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Women’s Skirt with Yoga Style Waist Band

Women’s Skirt with Yoga Style Waist Band
Did you see the little yoga waistband skirt that I made for my little girl a few weeks ago (found here)? Well, after she slipped that on, I got jealous. Like completely jealous. (I have about 5 of the Lily style skirts from my pattern shop in my closet for the hot weather. So I made one for me. If I would have made it in time, this skirt would have been fabulous for maternity wear too. And I can’t wait to get some great use out of her over the next 6 months. And the skirt is about knee length on me (maybe a tad longer)…….but on this body form, it looks mid-calf. The waistband is nice and tall and can be worn up or down (you know, in case you have a pregnant belly) and really elongates that waistline…..if you need some elongating. :). You may completely fall in love with the coziness of the this skirt………and may want 3 or 4 in your closet for these warmer months ahead of us. I made this skirt from some jersey knit that I got at a random fabric store in Atlanta a while ago. And that’s it.

Re-purposing: Tshirts into 5-strand-braided-headbands I was walking through Target a few weeks ago and noticed this little knit fabric headband that was not just braided together…….but woven. I decided they were charging way too much for something that could be made with t-shirt scraps. And that means free. So there you have it. (Or you may need one for working out. I kinda love it on my little girl . She always has little hair fly-aways that get into her face…….and this helps with that problem. It even works great with her hair down…..and keeps that hair tucked behind her ears. And yep, good for me too. Thanks little t-shirt scraps. Want to make your own? First, find some old t-shirts. Then, cut your fabric into long strips. Next, stack your 5 strips on top of each other and sew together at one end. Now, pull on each strip of fabric so that they kind of curl on the edges. Now, to create this 5 strand braid……’ll kind of be braiding on the left side and then braiding on the right. But let me explain a little better. And that’s it.

Sewing Tips: Practicing your Sewing Stitches (including the back-stitch) Ooooh, okay, so many more of you told me that you received a new sewing machine for Christmas. Or a serger. Or some new sewing supplies. Yay!! Many of you are very new to this crazy sewing thing so let me give you a really quick pep talk. Okay. One more thing, if you think something is too hard to try, then yep, it’ll always be too hard to try. It surprises me. Okay, enough pep-talking. I know this first tip is so lame and you already know it……but practice. You may not be perfect your first time revving up your machine……but you will get better, I promise. Okay, first real lesson: the Back-Stitch A back-stitch is how you secure the beginning and end of your stitch. Now, sew a few stitches forward, stop, push your back-stitch button (it will be some sort of knob/button/lever) and hold it down and then start sewing again. Now, continue sewing right over that row of stitches and continue on the path that you were wanting to sew. Why Back-Stitch???? Next up? Sewing Around Curves and Corners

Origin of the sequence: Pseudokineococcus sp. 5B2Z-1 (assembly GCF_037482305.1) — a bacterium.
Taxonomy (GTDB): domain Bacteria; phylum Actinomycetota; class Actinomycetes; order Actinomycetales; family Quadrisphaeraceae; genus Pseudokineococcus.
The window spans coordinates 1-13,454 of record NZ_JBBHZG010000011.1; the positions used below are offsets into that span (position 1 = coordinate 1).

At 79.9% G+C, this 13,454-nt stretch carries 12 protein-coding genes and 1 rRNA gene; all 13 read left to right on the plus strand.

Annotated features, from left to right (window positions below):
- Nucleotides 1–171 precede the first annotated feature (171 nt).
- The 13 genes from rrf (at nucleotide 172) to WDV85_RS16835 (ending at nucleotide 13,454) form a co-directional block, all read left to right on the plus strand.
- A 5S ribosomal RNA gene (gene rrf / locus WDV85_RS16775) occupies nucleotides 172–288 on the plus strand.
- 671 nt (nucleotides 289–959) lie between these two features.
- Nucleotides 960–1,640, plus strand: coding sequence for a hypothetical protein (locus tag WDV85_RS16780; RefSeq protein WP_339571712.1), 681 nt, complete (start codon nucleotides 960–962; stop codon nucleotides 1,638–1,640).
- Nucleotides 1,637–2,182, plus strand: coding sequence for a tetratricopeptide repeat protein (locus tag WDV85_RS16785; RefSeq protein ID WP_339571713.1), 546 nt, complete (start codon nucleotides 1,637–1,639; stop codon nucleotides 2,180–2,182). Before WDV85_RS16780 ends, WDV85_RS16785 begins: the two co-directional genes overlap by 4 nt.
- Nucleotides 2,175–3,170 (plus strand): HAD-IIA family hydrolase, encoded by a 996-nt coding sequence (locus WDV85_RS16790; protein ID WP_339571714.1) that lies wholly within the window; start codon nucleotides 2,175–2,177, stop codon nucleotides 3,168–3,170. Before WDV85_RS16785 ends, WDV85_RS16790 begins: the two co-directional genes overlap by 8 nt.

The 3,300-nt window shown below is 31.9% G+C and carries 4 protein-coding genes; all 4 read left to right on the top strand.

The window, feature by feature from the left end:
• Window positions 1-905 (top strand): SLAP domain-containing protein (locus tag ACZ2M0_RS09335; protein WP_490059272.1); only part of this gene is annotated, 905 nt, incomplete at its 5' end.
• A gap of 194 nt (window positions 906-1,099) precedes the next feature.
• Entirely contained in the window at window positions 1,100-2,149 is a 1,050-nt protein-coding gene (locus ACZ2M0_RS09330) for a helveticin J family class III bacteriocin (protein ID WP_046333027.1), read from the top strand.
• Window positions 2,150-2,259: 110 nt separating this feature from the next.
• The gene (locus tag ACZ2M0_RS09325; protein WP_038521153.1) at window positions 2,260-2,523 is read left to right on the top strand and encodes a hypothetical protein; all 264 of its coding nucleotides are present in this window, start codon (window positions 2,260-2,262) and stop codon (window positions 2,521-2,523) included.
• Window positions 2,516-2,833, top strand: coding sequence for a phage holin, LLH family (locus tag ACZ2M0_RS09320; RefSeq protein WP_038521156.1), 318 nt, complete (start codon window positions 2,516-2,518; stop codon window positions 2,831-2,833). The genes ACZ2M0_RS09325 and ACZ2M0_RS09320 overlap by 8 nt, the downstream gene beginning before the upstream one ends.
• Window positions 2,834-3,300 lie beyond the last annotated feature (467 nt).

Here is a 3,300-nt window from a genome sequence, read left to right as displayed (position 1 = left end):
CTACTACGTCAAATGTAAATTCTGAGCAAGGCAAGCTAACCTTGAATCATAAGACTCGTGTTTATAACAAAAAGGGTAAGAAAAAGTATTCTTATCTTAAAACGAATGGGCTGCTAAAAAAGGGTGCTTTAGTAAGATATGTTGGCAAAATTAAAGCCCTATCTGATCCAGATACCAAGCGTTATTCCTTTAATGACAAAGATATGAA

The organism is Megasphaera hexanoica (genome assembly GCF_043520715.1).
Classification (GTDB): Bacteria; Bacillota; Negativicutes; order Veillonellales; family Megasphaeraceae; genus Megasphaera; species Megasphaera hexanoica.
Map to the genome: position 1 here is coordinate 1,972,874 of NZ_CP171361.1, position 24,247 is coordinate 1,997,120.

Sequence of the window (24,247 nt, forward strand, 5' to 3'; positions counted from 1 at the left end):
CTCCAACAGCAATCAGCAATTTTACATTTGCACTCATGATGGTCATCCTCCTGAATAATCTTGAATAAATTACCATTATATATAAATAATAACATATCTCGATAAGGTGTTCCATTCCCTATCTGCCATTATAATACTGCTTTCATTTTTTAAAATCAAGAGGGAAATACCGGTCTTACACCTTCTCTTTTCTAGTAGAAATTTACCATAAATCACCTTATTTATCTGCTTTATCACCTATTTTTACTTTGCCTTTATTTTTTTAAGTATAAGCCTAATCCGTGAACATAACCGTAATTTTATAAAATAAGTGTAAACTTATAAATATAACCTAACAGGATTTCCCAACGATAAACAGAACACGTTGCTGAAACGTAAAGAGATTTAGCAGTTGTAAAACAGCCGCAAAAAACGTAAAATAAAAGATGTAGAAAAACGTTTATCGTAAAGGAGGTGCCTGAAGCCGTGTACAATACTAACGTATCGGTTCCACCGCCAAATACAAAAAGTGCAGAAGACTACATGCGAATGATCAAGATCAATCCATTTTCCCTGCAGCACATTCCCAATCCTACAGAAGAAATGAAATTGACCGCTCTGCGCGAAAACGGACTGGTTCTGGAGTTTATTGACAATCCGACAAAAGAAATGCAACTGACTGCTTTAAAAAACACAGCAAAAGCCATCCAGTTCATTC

3 Stitch Summer Dress Yet another Kitty dress tutorial! You know if I was able to do it, then it is super easy! Only 3 stitches needed, and minimal measuring! If you can sew a pillow- you can sew this :) First I found this fabric at Goodwill. Here are the very basic instructions. Yeah, not super detailed but there really isnt much to it! Extra tips: I guessed on the amount of fabric. The hem for the elastic- I folded over twice to make sure it would be secure and not unravel. Make sure your elastic is tight around your chest. You may not even need to hem the bottom. Of course I've got to give GmaV alot of the credit- she is the sewing master around here. Thanks to my new years resolution not to purchase clothes- I've been learning all kinds of dress tips and tricks! Interchangeable Flip-Flops Are you ready for the sun? Ready to paint those toe nails and slip into some sandals? I am too. And I decided to greet spring (that will be here soon) with some flip-flops, with interchangeable straps. So I can start the day with some color and print….. Then change my mind. And take off the strap….. ……..and switch to a solid ruffle. Then choose some warm colors and sweet flowers the next day…… And then animal print with a simple bow the following day. (I saw something similar in a shop and knew I needed to figure out a way to make my own…) But all you need is one pair of flip flops (or two in my case), some velcro, and any sort of colored ribbon and accessory that puts you in the mood for spring. How to make your own?? Find yourself any pair of flip-flops. Start by cutting two pieces of the scratchy side of the velcro and gluing them to the flip flop. I used a strong epoxy glue that I found at Wal-Mart. Next, cut two pieces of ribbon and sew them together at one end at an angle. Now make more.